How to Remove Public Court Records from the Internet

Remove Online Court Records

Need to remove online court records once and for all? Our guide shows you how.

We’ve all made mistakes in our lives. Sometimes, those mistakes include getting arrested or winding up in court.

If you’ve ever been arrested or sued, you may be surprised to learn that your court records are relatively easy to find online. Nearly any legal documents you’ve been associated with may be on public records databases, data broker sites, or referenced in Google search results.

How can you remove court records to protect your privacy and online reputation?

Our guide below will explore five proven strategies to help you find public court records and remove them from web search results.

What are Public Court Records?

Court records are any records generated from a court case or other legal action. In the United States, court records may include the following:

  • Arrest reports
  • Mugshots or booking photos
  • Tax liens
  • Divorce records
  • Common Pleas
  • Dockets
  • Court minutes
  • Jury records
  • Lawsuits or legal claims
  • Settlements or judgments
  • Criminal records, including both felony and misdemeanor case records

The legal system produces millions of records each year. Every court record is filed with the local county clerk or a similar organization and is entered into the public record.

Court Case Records Online? Your Privacy and Reputation are at Risk

Court records—the legal information used and stored by courts nationwide—may contain private information like your Social Security number, addresses, and full name. If criminals were to gain access to this information, your privacy and safety could be compromised.

Privacy Risks

Criminals use the information from public records, including court and other legal documents, to create false identities in your name. With those false credentials, they may be able to open fraudulent financial accounts, file taxes in your name, or commit many other types of fraud. Identity fraud costs individuals and business owners billions of dollars in losses each year.

Reputational Risks

Identity fraud is not the only risk associated with public court records being available online. Your reputation may also be at risk. Several factors may contribute to this risk, including what information is available and on what websites it can be found.

Imagine if you are applying for a home or vehicle loan, a business loan, or some other financial service. Chances are that financial firms are using the web to locate information about you to determine if you are a reasonable risk.

The same applies to school applications, job applications, and even interactions on dating sites. Whether you realize it or not, people use search engines like Google to locate information about you.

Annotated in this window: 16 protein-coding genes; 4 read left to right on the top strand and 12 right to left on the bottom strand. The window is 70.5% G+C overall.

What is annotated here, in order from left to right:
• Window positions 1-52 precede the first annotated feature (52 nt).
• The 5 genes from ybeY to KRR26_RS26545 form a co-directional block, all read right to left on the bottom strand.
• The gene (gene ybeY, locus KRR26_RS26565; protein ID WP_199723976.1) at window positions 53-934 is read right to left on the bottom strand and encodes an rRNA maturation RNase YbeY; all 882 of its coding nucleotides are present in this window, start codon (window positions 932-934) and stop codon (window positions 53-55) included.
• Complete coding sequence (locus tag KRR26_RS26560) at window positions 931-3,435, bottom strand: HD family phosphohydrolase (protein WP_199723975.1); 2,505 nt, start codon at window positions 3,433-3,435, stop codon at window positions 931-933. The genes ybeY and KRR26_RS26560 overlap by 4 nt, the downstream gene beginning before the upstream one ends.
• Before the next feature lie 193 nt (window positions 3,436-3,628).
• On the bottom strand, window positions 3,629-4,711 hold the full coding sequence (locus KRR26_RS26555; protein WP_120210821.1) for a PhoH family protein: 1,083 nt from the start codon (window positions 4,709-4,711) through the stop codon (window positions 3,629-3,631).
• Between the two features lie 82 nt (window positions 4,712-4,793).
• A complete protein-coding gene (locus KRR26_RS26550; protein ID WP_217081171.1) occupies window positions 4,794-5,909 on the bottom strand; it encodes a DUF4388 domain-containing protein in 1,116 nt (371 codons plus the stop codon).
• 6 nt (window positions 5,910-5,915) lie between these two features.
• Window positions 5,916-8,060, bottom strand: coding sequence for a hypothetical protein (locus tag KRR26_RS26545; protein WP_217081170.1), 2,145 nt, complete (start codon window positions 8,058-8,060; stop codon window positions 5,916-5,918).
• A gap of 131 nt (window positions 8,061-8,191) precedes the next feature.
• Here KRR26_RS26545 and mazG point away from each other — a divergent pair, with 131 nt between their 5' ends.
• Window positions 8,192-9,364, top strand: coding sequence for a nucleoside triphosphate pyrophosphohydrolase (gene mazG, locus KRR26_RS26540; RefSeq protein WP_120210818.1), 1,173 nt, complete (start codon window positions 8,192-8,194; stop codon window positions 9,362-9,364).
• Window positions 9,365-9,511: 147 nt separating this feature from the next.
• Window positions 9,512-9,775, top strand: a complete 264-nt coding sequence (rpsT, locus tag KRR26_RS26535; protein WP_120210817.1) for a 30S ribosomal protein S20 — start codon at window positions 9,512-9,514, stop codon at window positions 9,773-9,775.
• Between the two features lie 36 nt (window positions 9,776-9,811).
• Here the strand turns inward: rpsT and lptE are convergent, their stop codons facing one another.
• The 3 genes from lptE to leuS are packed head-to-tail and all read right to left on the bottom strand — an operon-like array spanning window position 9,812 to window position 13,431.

Any negative information, such as criminal records, can damage your reputation. After all, people form opinions based on the information they find in Google search results.

Can you afford to miss out on new opportunities in your personal or professional lives because embarrassing court records—even old court cases—can be found online?

If the answer is no, read on for details on how online reputation management firms can help you remove court and other public records.

How Did My Court Records Wind Up on Search Engines?

Have you ever searched for your name in Google or one of the other popular search engines? If you have, you may be surprised — even alarmed — at what information appears in search results. How did your information and images get on the web anyway? There are three primary sources for public court records:

Public records databases

Court records — including arrest reports, criminal records, and mugshots – are posted by government offices based on a legal obligation by these agencies to make records available to the public. These obligations are sometimes referred to as “open public records” laws. Anytime you deal with a government agency, official records of that interaction may become part of the public record. Typically, civil records and criminal records are collected by federal, state, or local agencies to comply with Freedom of Information Act laws. The general public gains access once civil or criminal court records become part of the public record.

People search sites

Once public court records and other information are posted to the web by government agencies, they tend to spread quickly. The culprits in this viral spread of sensitive information are people searching websites, sometimes called data brokers or aggregators. Data brokers use automated tools to scrape publicly available records from government databases and then republish this information on their websites. There are hundreds of these third-party sites, and they can help locate information about someone you met in person or online.

Mugshot sites

Mugshot sites act like data brokers by reposting public information—like criminal, court, or online arrest records—found on government databases. Mugshot websites have become incredibly popular. Many started by posting celebrity mugshots, then expanded their offerings to include criminal charges of every average person arrested or detained by law enforcement officials.

Some websites just post mug shots, while others include a person’s criminal history, arrest and court records, or personal information. If one site gets your booking photos, they may suddenly appear on multiple websites.